MADISON, Wisconsin — A legal fight over the way legislative districts are drawn in Wisconsin could have implications for Illinois voters who have called for similar reform.
A three-judge panel in the U.S. District Court for the Western District of Wisconsin ruled in favor of 12 Wisconsin voters who claim state Republicans’ redistricting plan “systematically dilutes the voting strength of Democratic voters statewide.” On Nov. 21, the court struck down the state assembly district map created in 2011, saying it “constitutes an unconstitutional partisan gerrymander.”
“We find that Act 43 (the redistricting plan) was intended to burden the representational rights of Democratic voters throughout the decennial period by impeding their ability to translate their votes into legislative seats,” Circuit Judge Kenneth Ripple wrote in the decision. “Moreover, as demonstrated by the results of the 2012 and 2014 elections, among other evidence, we conclude that Act 43 has had its intended effect. Finally, we find that the discriminatory effect is not explained by the political geography of Wisconsin nor is it justified by a legitimate state interest.”
The Campaign Legal Center, based in Washington, D.C., was part of a litigation team representing the voters who brought the lawsuit. Ruth Greenwood, who works with the center as the deputy director of redistricting and helped with the Wisconsin case, previously served on the board of the Independent Maps Coalition in Illinois. The coalition tried to get an amendment on the Nov. 8 ballot that would allow voters to approve a plan reforming the state’s rules for drawing district maps. The Illinois Supreme Court blocked the measure from appearing on the ballot.
Greenwood told the Cook County Record she got involved with the Wisconsin case after seeing Republicans redraw maps in secret, and then rush them through the state legislature. In addition to district maps, the Republican-controlled state government took other partisan steps that would impact future elections, including passing a strict voter ID law.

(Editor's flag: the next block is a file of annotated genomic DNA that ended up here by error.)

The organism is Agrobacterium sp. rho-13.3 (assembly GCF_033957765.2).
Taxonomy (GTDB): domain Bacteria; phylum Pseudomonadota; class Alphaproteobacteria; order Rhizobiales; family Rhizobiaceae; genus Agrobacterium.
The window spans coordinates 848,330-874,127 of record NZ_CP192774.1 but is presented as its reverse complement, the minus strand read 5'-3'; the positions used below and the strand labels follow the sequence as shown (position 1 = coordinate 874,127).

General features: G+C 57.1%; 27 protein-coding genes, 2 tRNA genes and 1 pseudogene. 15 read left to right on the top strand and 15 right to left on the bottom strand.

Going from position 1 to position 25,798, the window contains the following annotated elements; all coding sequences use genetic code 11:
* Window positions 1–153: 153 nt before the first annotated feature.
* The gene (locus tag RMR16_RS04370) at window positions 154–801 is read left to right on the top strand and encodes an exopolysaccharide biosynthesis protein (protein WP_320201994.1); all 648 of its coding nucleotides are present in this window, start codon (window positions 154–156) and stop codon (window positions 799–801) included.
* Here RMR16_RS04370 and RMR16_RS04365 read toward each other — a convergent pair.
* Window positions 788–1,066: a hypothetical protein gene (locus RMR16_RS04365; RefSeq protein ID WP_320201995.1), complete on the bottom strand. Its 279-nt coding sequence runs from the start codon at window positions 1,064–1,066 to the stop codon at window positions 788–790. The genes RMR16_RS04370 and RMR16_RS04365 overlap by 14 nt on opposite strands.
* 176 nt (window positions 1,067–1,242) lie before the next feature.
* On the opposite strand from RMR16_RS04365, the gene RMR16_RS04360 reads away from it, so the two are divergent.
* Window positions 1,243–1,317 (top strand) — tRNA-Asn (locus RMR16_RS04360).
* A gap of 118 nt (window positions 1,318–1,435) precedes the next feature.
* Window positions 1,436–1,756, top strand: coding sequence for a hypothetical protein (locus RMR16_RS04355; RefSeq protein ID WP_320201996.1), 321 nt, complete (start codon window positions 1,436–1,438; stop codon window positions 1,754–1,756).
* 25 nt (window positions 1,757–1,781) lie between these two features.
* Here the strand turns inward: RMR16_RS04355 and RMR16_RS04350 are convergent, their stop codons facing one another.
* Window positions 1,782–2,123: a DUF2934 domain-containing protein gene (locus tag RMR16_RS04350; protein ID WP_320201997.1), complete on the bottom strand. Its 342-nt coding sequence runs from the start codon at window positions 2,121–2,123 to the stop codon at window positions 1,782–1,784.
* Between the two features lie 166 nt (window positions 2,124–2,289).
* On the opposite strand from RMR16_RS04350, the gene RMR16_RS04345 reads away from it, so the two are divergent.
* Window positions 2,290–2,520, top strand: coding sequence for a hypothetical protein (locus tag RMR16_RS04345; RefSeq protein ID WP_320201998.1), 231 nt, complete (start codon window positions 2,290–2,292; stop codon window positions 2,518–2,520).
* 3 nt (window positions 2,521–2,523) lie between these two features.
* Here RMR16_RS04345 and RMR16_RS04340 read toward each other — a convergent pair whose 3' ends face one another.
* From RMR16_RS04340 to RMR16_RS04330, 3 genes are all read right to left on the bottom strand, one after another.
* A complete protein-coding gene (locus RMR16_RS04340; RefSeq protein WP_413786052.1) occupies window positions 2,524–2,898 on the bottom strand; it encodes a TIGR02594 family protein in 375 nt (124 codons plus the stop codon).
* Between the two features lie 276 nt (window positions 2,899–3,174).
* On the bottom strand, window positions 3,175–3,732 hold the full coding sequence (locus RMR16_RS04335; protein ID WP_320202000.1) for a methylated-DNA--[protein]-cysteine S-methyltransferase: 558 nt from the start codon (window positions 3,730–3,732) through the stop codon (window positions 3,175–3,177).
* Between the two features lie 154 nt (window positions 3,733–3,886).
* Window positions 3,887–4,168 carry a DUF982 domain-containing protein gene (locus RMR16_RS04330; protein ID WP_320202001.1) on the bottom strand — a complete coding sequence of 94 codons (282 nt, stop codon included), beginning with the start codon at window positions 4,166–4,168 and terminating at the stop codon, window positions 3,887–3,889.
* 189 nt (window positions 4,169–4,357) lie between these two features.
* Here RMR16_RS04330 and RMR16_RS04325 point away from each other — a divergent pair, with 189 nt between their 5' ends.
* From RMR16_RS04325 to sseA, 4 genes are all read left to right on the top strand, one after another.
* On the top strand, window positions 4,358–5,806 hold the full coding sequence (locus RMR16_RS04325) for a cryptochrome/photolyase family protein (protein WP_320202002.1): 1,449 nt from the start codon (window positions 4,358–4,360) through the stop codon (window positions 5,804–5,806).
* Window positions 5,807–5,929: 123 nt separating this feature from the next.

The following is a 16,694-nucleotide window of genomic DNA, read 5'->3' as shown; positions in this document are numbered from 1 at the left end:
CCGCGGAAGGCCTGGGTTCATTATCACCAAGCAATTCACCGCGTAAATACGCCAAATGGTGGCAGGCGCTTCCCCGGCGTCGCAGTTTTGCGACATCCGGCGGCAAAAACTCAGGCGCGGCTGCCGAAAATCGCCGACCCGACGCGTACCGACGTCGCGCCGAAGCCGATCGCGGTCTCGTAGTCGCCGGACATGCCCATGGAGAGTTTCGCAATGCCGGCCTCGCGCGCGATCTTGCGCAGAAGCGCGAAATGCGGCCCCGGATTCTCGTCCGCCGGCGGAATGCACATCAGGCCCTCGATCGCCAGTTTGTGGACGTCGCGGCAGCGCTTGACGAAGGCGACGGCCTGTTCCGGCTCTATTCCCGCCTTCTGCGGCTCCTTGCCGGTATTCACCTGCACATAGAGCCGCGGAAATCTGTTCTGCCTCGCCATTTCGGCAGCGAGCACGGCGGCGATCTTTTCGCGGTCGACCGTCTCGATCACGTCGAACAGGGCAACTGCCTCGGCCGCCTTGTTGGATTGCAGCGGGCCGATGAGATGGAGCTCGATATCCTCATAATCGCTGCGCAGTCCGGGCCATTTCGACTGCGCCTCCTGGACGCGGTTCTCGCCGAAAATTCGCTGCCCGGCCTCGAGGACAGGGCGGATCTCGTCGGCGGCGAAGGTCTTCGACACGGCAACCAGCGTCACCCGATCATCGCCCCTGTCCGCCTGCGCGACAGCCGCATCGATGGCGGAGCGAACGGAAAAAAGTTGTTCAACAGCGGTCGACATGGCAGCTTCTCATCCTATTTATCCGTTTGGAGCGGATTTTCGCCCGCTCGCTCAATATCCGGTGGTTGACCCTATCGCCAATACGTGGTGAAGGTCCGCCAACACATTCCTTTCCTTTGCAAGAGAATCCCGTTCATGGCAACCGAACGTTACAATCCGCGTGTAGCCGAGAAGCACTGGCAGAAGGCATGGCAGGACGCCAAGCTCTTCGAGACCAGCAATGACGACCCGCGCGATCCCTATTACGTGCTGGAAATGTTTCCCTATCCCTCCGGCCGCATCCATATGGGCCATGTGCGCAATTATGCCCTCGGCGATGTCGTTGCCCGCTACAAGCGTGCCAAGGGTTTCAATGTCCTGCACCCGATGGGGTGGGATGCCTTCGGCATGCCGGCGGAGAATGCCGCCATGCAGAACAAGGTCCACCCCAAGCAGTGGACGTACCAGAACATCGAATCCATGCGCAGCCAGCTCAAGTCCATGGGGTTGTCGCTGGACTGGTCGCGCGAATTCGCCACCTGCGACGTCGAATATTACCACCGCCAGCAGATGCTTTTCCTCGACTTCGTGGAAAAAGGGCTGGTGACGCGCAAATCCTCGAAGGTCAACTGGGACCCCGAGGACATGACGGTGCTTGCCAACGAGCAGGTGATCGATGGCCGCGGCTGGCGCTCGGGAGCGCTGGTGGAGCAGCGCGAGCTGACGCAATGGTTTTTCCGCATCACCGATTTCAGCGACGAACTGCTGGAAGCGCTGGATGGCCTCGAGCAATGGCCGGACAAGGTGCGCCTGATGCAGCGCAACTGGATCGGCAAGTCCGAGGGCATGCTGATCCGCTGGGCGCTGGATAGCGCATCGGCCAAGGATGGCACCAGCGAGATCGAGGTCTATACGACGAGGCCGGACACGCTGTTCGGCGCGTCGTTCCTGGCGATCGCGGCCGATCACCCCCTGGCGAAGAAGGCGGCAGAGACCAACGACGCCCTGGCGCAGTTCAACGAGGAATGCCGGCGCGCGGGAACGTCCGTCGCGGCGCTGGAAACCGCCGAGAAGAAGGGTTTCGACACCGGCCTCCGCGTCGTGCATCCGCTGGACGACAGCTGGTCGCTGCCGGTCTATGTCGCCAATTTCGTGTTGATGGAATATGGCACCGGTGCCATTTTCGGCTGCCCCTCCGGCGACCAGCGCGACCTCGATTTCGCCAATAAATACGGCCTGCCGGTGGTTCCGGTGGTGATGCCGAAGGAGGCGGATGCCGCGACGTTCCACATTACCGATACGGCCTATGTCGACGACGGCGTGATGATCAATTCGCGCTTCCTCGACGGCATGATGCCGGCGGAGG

“These are hallmarks of a party trying to entrench itself in power,” she said.
But Wisconsin Republicans aren’t the only ones doing this, she said — the scenario is flipped in Illinois.
“Both sides do this. They’re both awful,” Greenwood said.
The parties in the suit have 30 days to submit remedy suggestions. The state can still appeal. If it does, the case goes directly to the U.S. Supreme Court.
“They can’t not take it,” Greenwood said. “If the state appeals — and they’ve said that they will — we should get a statement from on high.”
In addition to the possibility that the Supreme Court will weigh in, a three-part test adopted in the case can be used elsewhere to bring claims of unfair partisan gerrymandering. This could be good news for Illinois, where the redistricting process is “hyper-partisan” and bent on keeping incumbents in power, Ra Joy, executive director of CHANGE Illinois, told the Cook County Record. The ruling in Wisconsin affirms that this is an area in need of reform and provides a judicial pathway, he said.
In Illinois, Independent Maps Coalition blamed “career politicians” who draw district maps behind closed doors. They called for a “transparent, impartial and fair” process, instead. Since the amendment was disallowed, CHANGE Illinois has taken up the cause. Founded in 2009, CHANGE seeks government and political reform on issues that include competitive elections and redistricting.
Joy said the coalition is keeping an open mind as it presses on. Its options include litigation, as well as a legislative proposal and another attempt at a voter-led initiative. He said reform enjoys overwhelming support from citizens.
“While the pathway is still coming into focus, we know that one thing is for sure: Real change happens when citizens stand up strong, speak out, and urge their lawmakers to do what’s right. A top priority for CHANGE is to empower voters to stand up and speak out on this important issue,” he said. “We think it’s a matter of time before there’s meaningful redistricting reform in Illinois. Reform is going to happen. It’s not a question of if — it’s a question of when and how.”